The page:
Carrie Marcus Neiman
|Carrie Marcus Neiman|
May 3, 1883
|Died||March 6, 1953
|Occupation||Cofounder and Chair of Neiman Marcus board|
|Spouse(s)||Abraham Lincoln Neiman (1905–1928; divorced)|
|Parent(s)||Jacob and Delia (Bloomfield) Marcus|
Carrie Marcus Neiman (May 3, 1883 – March 6, 1953) was an American businessperson and one of the cofounders of Neiman Marcus, a luxury department store.
Carrie Marcus was born in Louisville, Kentucky to Jewish German immigrants Delia (Bloomfield) and Jacob Marcus. Jacob was a cotton broker, a fairly common occupation in the South. In 1895 the family moved to Hillsboro, Texas. Carrie did not receive a formal education but was educated at home in a European milieu, reading German newspapers and studying European fashion magazines. In 1899, she followed her older siblings to Dallas, where she worked as a saleswoman at A. Harris and Company, a local department store, and became a top salesgirl.
She met Abraham Lincoln "Al" Neiman in Dallas, and they married shortly after, on April 25, 1905. She joined her husband, her brother Herbert, and his wife Minnie in a sales promotion business—the Neiman-Marcus Sales Firm—based in Atlanta, Georgia. Their success brought them a choice: accept a buyout from a local merchant, or promote a new (and risky) product, Coca-Cola. The family sold their business for $25,000 and returned to Dallas in 1907 to start an entirely new type of business.
In the early 1900s, most women with money went to dressmakers, and many Texans traveled to New York, or even Europe, to find the best seamstresses and the most contemporary styles. Carrie, Al, Herbert, and Minnie wanted to bring fine, ready-made clothing to Texas. Their exact motivations remain unclear, but Carrie's previous experience with department stores, and the group's successful sales business likely influenced their decision.
In 1907, Carrie, Al, and Herman started Neiman Marcus, with the men handling finances and logistics, and Carrie in charge of choosing what goods to sell—a combination of farm goods and readymade fashion. She traveled to New York and Paris to choose garments that met her standards of simplicity and elegance. Carrie was recovering in the hospital from typhoid fever on opening day, but the store was a resounding success from the beginning.
The efforts of the founding families, their employees, and the success of the Texas cotton, cattle and later oil and related industries made Neiman Marcus a continuing and growing success story. Carrie and many others became a part of Dallas and retailing history and she was designated a "symbol of elegance" by Holiday (magazine).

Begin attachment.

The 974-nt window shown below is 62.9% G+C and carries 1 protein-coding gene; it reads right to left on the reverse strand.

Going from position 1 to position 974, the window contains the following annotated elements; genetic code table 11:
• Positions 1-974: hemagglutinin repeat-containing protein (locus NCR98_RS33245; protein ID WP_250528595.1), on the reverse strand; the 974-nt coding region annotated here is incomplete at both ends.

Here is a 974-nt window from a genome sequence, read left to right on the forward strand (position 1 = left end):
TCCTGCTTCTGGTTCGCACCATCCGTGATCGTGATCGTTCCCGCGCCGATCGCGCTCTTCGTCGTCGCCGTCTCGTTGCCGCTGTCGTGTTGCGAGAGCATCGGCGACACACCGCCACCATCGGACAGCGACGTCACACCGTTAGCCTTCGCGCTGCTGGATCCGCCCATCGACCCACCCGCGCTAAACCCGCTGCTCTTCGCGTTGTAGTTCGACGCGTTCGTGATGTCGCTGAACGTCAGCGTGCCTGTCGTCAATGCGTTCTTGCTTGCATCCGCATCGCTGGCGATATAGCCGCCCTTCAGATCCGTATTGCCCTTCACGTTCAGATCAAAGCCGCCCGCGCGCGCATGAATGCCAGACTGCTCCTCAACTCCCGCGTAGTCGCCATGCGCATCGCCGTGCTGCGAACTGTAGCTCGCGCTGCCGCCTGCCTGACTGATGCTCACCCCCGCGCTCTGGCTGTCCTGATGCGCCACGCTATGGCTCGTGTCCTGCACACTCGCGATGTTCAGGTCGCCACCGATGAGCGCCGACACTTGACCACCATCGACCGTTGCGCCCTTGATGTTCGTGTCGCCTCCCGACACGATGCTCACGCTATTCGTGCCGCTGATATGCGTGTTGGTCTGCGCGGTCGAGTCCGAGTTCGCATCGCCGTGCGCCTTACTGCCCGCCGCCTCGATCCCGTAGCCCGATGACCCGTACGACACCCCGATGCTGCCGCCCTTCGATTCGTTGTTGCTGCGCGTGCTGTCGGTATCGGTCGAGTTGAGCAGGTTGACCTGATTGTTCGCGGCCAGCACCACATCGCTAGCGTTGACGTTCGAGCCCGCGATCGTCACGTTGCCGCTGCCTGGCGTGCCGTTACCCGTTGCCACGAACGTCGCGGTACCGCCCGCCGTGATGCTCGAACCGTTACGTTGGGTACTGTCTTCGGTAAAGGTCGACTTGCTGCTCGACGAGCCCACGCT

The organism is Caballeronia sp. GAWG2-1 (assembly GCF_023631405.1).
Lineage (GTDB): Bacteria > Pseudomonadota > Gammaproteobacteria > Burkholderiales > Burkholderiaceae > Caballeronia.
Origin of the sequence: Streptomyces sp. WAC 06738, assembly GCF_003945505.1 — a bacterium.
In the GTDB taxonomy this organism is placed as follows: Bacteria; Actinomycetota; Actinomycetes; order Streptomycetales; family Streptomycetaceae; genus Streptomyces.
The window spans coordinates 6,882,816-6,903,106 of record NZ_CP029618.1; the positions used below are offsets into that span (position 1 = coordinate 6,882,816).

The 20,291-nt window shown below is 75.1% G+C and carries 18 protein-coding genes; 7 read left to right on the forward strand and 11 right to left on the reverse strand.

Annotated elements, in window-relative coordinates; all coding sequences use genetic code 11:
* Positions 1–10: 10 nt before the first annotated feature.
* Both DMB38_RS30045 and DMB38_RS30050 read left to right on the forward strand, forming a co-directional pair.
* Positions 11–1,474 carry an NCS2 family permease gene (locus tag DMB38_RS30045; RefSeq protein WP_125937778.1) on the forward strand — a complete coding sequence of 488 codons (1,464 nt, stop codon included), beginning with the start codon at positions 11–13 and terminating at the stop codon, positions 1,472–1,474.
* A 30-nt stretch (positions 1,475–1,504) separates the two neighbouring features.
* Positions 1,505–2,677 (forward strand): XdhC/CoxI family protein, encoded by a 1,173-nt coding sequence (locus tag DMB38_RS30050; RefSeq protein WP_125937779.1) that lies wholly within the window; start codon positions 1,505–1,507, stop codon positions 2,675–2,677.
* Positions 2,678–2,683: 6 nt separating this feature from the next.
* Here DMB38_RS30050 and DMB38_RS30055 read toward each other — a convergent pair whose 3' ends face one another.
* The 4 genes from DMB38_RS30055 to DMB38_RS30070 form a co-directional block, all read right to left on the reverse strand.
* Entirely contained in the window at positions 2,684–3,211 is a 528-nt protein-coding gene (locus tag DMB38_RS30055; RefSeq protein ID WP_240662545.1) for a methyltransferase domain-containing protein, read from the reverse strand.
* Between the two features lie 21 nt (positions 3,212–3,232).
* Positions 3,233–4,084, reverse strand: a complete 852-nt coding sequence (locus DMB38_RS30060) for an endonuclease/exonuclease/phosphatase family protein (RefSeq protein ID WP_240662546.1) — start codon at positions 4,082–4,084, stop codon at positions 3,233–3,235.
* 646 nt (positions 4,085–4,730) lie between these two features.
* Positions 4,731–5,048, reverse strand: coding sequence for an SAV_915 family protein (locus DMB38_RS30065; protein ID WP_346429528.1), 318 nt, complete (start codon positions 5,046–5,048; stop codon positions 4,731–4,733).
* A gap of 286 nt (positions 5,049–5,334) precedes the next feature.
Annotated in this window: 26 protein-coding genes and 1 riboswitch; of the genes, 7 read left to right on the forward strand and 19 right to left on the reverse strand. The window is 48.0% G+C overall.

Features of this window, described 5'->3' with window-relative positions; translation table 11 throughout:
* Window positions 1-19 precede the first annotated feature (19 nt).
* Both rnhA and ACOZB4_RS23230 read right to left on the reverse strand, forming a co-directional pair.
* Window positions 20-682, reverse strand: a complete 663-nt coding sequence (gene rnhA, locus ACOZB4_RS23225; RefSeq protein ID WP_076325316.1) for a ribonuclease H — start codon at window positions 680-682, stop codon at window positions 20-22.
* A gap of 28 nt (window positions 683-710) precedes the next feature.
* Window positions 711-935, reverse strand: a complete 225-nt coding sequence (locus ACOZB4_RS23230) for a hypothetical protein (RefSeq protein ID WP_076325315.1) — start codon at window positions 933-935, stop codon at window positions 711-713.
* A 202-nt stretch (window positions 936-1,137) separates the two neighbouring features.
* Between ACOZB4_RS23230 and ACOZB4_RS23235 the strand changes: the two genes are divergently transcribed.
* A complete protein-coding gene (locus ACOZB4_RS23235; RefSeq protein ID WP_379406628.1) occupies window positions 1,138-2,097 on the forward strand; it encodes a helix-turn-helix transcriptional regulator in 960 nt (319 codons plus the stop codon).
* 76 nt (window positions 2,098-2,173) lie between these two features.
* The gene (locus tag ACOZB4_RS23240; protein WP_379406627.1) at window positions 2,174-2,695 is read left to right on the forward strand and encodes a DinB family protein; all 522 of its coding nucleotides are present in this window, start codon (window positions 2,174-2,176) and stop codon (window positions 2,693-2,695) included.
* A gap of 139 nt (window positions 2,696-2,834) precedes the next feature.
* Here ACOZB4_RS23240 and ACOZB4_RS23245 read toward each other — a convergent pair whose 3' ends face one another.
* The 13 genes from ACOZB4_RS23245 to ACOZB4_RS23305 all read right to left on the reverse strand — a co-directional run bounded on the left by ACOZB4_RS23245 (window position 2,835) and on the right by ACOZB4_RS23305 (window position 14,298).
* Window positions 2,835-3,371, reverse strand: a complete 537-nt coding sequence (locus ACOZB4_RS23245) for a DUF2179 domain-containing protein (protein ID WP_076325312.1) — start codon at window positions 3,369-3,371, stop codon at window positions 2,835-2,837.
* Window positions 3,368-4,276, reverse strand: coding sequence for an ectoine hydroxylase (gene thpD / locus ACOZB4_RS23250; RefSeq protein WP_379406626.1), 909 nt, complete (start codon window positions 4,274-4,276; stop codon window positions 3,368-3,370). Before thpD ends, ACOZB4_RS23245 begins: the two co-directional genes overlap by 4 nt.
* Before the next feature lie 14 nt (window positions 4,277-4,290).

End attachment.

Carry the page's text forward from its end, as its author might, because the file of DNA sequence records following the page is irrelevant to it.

The store carried many goods that were not available anywhere else in the United States, combined with their devotion to tracking down the perfect piece for their customers, led Carrie to develop a branch of the store devoted to long-distance orders.
In 1928 Carrie's husband's continued infidelity (including with a buyer for Neiman Marcus) brought about their divorce and a full buyout of the store by her brother Herbert Marcus and the Marcus clan. She began hosting fashion shows in the stores during the 1930s, and established the Neiman Marcus Fashion Award for outstanding fashion designers in 1938, elevating the store's status to an arbiter of couture. During World War II, Carrie pushed designers to create fashions that aligned with the rationing of certain materials, including nylon and other fabrics.
In 1950, her brother Herbert died and she became the chairman of the board of directors. Carrie believed that the store's location in Dallas was a core part of the Neiman Marcus identity, and refused to consider stores outside Dallas for a long time, as she hoped the store would bring tourists to Dallas. She eventually approved of the Preston Road Neiman Marcus branch store—the first store outside of Dallas—before her death in 1953, when Stanley Marcus and other family members took top management responsibilities. Up until her death, she continued to assist in the store, including helping in the womenswear department. She died in 1953 of complications from pleurisy.
She, her husband and her family figure prominently in the History of the Jews in Dallas, Texas, including in the establishment of the Columbian Club, started because Jews were not welcome in other Dallas clubs. Over 200 pieces from her personal wardrobe were included in the Dallas Museum of Fashion at the University of North Texas.
- Hinnershitz, Stephanie. "Carrie Marcus Neiman." In Immigrant Entrepreneurship: German-American Business Biographies, 1720 to the Present, vol. 4, edited by Jeffrey Fear. German Historical Institute. Last modified October 10, 2013.
- DeMoss, Dorothy D. (8 June 2016). "Neiman, Carrie Marcus". Handbook of Texas Online. Texas State Historical Association. Retrieved 26 August 2016.
- Weiner, Hollace Ava (1 March 2009). "Carrie Marcus Neiman". Jewish Women's Archive. jwa.org. Retrieved 2015-07-26.
- Weiner, H.A.; Roseman, K.; Texas Jewish Historical Society (2007). Lone Stars of David: The Jews of Texas. Brandeis University Press. ISBN 9781584656227. Retrieved 2015-07-26.